posted by loiseau at 2:20 PM on July 1, 2008 [5 favorites]


I forgot the question from reading all these responses, but I'm pretty sure it's because people like to answer questions. Probably makes them feel important.
posted by RussHy at 2:21 PM on July 1, 2008


Because Majority Opinion = Truth. Duh.
posted by turgid dahlia at 3:03 PM on July 1, 2008


Favouriting answers can be a form of agreement.

Gah, such obvious fishing for favourites, amirite?

(don't bother answering if you agree & have nothing else to add. you know what to do)
posted by UbuRoivas at 3:18 PM on July 1, 2008


(don't bother answering if you agree & have nothing else to add. you know what to do)

nthing Ubu's answer, he really nails it.
posted by Brandon Blatcher at 4:26 PM on July 1, 2008


I didn't read any of the other responses in this thread (too long) but it's probably because people like to answer questions.

And also because people probably don't read any of the answers to the question because it's too long.
posted by CitrusFreak12 at 4:29 PM on July 1, 2008


I just want to wish you both good luck. We're all counting on you.
posted by staggernation at 5:11 PM on July 1, 2008


Case in point
posted by The Gooch at 6:04 PM on July 1, 2008


Parroting opinion answers that I agree with makes more sense to me than not doing so. My pet peeve is people parroting factual answers that have adequate citation.
posted by BrotherCaine at 7:35 PM on July 1, 2008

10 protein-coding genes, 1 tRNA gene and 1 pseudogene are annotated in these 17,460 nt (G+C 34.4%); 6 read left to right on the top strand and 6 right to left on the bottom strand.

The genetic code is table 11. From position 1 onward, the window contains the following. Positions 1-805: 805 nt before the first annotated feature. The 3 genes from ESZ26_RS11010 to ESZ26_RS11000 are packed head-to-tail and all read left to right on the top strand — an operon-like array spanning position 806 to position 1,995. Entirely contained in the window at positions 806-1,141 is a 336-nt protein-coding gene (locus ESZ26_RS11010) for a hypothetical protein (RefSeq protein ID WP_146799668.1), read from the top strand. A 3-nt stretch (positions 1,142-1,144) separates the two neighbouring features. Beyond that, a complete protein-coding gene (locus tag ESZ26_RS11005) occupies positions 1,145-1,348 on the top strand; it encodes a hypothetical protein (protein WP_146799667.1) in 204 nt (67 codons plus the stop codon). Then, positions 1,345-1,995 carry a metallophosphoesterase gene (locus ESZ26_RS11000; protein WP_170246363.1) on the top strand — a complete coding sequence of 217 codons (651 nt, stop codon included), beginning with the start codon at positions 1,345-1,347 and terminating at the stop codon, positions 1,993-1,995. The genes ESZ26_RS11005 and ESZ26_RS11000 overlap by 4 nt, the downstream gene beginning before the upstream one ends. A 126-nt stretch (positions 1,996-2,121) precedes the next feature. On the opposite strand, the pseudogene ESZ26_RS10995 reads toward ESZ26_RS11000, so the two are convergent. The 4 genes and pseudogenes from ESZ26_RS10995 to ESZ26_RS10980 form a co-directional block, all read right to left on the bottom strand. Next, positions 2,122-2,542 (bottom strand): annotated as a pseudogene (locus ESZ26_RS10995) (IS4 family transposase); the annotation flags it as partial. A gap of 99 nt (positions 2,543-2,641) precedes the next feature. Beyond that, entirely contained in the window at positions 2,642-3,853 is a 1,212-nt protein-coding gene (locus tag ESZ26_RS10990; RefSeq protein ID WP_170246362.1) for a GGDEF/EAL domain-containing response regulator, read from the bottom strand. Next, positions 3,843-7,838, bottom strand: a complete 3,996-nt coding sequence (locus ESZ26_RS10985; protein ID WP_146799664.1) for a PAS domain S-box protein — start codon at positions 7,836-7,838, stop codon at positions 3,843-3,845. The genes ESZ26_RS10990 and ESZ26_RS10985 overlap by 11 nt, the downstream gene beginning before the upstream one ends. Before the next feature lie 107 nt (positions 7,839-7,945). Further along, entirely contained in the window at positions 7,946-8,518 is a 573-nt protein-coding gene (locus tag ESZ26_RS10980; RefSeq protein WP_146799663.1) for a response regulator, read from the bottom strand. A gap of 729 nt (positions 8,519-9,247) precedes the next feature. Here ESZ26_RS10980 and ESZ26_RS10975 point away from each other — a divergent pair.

Gah, such obvious fishing for favourites, amirite?

Amyouwrong. Are you serious? Do you favorite those answers? Does anybody, unless they expand the knowledge base already expressed or somehow rise above the other answers?
posted by caddis at 7:45 PM on July 1, 2008


The reason I do it is because I like to drop down an answer that has the IKKYU2 STAMP OF APPROVAL on it.

Most of you already know that that means the answer is gospel truth and you can take it to the grave with you.

Also because I like answering questions.

And drinking margaritas. I like that too.
posted by ikkyu2 at 8:25 PM on July 1, 2008 [2 favorites]


I like the AgreePony idea. But then can we have degrees of Agrees? Like "I agree a whole lot" or "I agree somewhat"? Also something that flashes. Not enough things flash on this site. Oh, and a midi playing in the background!
posted by turgid dahlia at 9:57 PM on July 1, 2008


Here is the site, replete with flashing flashy things, that you have long sought, turgid dahlia.
posted by Mister_A at 7:21 AM on July 2, 2008


OMG I CAN DO ANYTHING AT ZOMBO.COM
posted by turgid dahlia at 3:27 PM on July 2, 2008


I didn't answer the question about the mac because it would have just been reinforcing what was already said. May be I should have. I might have liked it.
posted by pointilist at 12:06 AM on July 3, 2008